The story begins in The '60s, when good old Rock & Roll was gradually evolving into just plain Rock. This transformation was keenly observed by the entire music industry, including the British conglomerate EMI; their act The Beatles was a huge influence on the new sounds, and their roster also included such forward-thinking groups as Pink Floyd, Deep Purple and The Pretty Things. EMI executive Malcolm Jones proposed that the company start a new imprint for these and other "underground" bands, intended to compete with smaller labels that were strongly identified with the new music, such as Island and Immediate. (The success of Deram, a Decca subsidiary that was charting with The Moody Blues and Ten Years After, was another factor.) EMI agreed, and in the spring of 1969, Harvest Records was born.
Harvest was EMI's "hippie label", its home for the genres that the counterculture listened to: Progressive Rock (Barclay James Harvestnote , Pink Floyd), Psychedelic Rock (The Edgar Broughton Band), Hard Rock (Deep Purple, Quatermass), Blues Rock (Climax Blues Band), Folk Rock (Shirley and Dolly Collins, Forest), Singer/Songwriters (Kevin Ayers, Syd Barrett, Michael Chapman, Roy Harper). Many of these acts never expanded beyond their loyal cult followings, and EMI's American division, Capitol Records, had moderate success at best with Harvest releases. Still, in England, Pink Floyd and Deep Purple sold consistently; so did The Move (which came to Harvest near the end of its career) and its spin-offs, Electric Light Orchestra (whose first two albums were on Harvest) and Roy Wood's Wizzard. Overall, life was good.
And then, suddenly, life was great for a while. In 1973, Pink Floyd's The Dark Side of the Moon became one of the best-selling albums of all time and made the band international superstars — just in time for Capitol to regret its shabby treatment of the Floyd, who had already switched labels to Columbia Records in the US. (The group remained with EMI/Harvest internationally.) Soon afterwards, artsy glam rockers Be-Bop Deluxe signed with Harvest and gradually built up a following on both sides of the Atlantic. However, rock was about to change again, as prog and its related genres were overtaken by Punk Rock and New Wave Music in the middle of The '70s. Harvest coped for a while, signing new acts such as Wire, The Saints and The Shirts, but by the middle of The '80s its golden age was over. By the Turn of the Millennium, the once-proud label had been relegated to reissues and a very few releases by new acts. Then EMI went out of business in 2012, and its assets were divided; the Harvest catalogue wound up at Parlophone Records (originally an EMI label, now part of Warner Music Group), while the name and logo went to Capitol, now a division of Universal Music Group. For a while, it looked as if the Harvest moon had set for the last time...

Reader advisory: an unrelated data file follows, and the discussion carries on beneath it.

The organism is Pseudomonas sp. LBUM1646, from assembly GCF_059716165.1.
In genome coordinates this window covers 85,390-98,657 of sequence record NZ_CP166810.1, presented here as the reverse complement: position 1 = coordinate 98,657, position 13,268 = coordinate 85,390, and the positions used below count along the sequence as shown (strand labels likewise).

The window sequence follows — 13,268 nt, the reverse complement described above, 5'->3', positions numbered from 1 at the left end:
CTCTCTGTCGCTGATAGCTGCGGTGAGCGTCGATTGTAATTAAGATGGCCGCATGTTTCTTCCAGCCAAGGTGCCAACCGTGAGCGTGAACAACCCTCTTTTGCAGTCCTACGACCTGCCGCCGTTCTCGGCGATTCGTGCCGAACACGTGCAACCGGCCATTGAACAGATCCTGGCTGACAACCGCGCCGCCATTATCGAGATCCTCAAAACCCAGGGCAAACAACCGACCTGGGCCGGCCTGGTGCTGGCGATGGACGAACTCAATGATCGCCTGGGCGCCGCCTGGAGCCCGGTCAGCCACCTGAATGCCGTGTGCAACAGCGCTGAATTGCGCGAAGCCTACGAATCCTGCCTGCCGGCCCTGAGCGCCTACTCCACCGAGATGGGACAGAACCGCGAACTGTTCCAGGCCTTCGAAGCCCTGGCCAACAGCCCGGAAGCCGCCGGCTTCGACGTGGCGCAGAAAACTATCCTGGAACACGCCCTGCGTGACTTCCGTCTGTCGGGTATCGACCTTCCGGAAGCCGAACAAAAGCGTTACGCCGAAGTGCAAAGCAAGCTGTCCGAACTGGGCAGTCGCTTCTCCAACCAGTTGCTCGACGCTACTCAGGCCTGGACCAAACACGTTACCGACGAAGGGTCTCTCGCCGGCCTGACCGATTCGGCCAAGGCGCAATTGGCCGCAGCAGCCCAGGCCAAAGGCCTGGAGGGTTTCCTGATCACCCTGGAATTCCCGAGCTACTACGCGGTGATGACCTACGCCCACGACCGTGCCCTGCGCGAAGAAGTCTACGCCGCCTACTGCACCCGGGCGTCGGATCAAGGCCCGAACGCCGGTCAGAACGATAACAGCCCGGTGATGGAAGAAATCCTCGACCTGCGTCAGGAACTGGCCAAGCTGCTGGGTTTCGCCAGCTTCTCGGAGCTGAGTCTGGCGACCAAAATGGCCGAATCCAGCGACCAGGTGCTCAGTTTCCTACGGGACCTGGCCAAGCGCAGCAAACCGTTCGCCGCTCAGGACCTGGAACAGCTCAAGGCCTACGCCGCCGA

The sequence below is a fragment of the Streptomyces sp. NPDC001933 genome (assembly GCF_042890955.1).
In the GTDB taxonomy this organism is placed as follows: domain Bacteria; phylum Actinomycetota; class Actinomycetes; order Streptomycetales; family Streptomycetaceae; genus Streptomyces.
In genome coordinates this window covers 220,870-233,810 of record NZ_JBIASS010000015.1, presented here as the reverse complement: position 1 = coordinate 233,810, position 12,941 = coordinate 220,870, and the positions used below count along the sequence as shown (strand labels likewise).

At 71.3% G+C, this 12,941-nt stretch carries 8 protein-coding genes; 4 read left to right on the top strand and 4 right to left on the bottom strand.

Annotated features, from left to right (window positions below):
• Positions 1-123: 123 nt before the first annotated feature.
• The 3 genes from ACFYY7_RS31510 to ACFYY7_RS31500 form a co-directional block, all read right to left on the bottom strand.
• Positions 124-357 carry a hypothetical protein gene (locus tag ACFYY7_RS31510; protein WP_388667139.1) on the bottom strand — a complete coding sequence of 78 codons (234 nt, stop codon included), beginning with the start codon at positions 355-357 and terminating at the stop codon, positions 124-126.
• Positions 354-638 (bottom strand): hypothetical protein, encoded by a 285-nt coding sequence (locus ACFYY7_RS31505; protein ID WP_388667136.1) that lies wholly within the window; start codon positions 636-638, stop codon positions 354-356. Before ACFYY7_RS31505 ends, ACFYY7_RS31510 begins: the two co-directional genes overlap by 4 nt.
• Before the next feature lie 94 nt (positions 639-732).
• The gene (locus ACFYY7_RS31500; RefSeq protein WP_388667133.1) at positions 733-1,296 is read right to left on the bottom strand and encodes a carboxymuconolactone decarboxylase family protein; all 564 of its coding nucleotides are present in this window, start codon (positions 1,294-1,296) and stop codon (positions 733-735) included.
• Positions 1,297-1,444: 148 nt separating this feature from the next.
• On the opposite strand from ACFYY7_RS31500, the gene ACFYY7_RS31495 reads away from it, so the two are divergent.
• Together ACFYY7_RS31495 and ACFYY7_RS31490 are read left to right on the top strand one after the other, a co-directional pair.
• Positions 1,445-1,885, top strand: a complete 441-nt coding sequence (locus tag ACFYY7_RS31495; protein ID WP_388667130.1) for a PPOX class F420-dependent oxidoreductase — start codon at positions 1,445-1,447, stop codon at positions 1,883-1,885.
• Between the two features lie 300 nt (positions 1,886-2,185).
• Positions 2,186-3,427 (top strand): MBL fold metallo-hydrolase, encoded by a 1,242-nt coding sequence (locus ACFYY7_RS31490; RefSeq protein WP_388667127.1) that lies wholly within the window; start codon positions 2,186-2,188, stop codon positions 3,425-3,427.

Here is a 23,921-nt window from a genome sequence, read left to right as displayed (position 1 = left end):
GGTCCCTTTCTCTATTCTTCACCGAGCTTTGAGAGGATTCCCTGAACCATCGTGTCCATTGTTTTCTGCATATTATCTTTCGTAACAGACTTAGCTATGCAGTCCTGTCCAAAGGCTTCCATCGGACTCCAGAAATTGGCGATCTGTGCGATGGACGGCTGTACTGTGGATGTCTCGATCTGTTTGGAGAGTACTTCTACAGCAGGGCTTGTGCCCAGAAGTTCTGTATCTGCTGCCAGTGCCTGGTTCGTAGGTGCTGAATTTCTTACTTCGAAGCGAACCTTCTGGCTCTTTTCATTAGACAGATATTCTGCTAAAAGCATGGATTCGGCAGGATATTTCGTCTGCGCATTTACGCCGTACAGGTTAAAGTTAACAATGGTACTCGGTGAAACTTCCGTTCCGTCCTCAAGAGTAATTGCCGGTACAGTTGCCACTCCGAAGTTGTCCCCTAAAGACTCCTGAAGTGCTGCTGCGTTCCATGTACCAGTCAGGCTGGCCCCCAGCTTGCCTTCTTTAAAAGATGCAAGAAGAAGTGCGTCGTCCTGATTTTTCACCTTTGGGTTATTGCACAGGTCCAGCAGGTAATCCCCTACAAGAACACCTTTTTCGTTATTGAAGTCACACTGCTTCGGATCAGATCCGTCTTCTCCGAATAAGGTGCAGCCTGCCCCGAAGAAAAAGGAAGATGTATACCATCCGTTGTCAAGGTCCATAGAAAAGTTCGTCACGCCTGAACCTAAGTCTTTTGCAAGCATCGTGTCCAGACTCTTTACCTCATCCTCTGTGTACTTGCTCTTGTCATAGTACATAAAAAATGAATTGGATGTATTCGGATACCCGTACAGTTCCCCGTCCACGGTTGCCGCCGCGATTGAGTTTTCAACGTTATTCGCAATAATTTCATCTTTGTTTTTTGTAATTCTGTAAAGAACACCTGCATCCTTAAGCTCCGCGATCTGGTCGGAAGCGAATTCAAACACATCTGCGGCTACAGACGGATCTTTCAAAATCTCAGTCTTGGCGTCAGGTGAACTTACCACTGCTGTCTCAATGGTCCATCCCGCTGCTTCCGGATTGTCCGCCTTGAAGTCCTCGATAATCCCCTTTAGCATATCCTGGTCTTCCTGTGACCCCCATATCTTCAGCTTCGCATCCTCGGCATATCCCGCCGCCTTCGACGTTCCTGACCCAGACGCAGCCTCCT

...but then, in 2013, Capitol brought Harvest back! The new version of the label continues the tradition of signing quirky performers and attempting to bring them into the mainstream. Unlike the original Harvest, the new company has many American artists. Its roster includes acts such as Banks, TV on the Radio and Charlotte OC.
Compare Vertigo Records, a former Harvest competitor which is also owned by UMG.
Pre-revival Harvest acts with TV Tropes pages:
- Be-Bop Deluxe
- Richard Brautigannote
- Kate Bush+
- Can (Europe only)
- Deep Purple*
- Thomas Dolby+
- Duran Duran (US, Canada and South America)
- Electric Light Orchestra*
- Iron Maiden+
- Love* (part of a licensing deal with US label Blue Thumb Records)
- The Move*
- Pink Floyd
- The Pretty Things*
- Suzi Quatro (one Venezuelan release)
- Queen (some South American releases)
- Renaissance (some European releases)
- Cliff Richard (one Canadian release)
- Soft Machine*
- T.Rex (Harvest released The Slider in Venezuela)
- Ike and Tina Turner* (also part of the Blue Thumb licensing deal)
- Whitesnake (Europe only)
- Roy Wood
Post-revival Harvest acts with TV Tropes pages:
*Except the US and Canada
+US and Canada only